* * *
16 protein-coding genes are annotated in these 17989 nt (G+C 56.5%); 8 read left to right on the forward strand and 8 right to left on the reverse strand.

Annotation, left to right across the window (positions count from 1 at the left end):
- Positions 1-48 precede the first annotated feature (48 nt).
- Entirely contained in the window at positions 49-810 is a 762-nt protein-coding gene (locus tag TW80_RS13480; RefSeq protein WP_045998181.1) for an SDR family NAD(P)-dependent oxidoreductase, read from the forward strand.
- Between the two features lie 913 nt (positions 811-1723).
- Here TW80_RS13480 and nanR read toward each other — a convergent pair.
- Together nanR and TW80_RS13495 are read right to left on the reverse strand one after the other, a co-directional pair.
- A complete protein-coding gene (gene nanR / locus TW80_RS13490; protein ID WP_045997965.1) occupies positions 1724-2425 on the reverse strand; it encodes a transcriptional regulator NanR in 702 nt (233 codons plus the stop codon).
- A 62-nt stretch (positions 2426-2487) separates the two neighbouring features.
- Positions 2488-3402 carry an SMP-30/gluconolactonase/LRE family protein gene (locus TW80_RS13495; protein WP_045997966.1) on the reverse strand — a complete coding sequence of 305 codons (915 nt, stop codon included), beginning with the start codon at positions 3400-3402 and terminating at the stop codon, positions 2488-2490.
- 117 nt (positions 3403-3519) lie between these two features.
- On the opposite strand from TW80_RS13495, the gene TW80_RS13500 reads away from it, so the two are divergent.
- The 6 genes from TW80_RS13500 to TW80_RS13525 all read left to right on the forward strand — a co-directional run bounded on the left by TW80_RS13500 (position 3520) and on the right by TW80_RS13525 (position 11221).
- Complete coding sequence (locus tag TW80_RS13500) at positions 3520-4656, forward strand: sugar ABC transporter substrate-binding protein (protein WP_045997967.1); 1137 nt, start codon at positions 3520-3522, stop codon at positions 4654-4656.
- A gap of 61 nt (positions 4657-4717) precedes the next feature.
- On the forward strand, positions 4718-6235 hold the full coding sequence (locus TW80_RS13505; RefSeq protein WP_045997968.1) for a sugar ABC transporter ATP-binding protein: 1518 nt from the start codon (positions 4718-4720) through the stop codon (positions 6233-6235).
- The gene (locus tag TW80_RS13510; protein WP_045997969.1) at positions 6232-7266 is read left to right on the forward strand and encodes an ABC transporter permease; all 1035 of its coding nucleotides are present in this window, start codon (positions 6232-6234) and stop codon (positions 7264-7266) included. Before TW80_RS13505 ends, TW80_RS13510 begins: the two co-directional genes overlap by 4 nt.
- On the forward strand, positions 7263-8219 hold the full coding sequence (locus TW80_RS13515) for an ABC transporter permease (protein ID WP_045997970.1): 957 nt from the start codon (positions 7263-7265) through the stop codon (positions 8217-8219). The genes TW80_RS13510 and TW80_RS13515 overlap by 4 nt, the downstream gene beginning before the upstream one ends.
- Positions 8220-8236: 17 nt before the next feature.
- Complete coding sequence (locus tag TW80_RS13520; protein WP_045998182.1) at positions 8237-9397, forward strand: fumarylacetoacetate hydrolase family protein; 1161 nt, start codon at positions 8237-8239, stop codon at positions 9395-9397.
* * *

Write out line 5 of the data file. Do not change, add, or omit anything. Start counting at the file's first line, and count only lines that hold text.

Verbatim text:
- Between the two features lie 913 nt (positions 811-1723).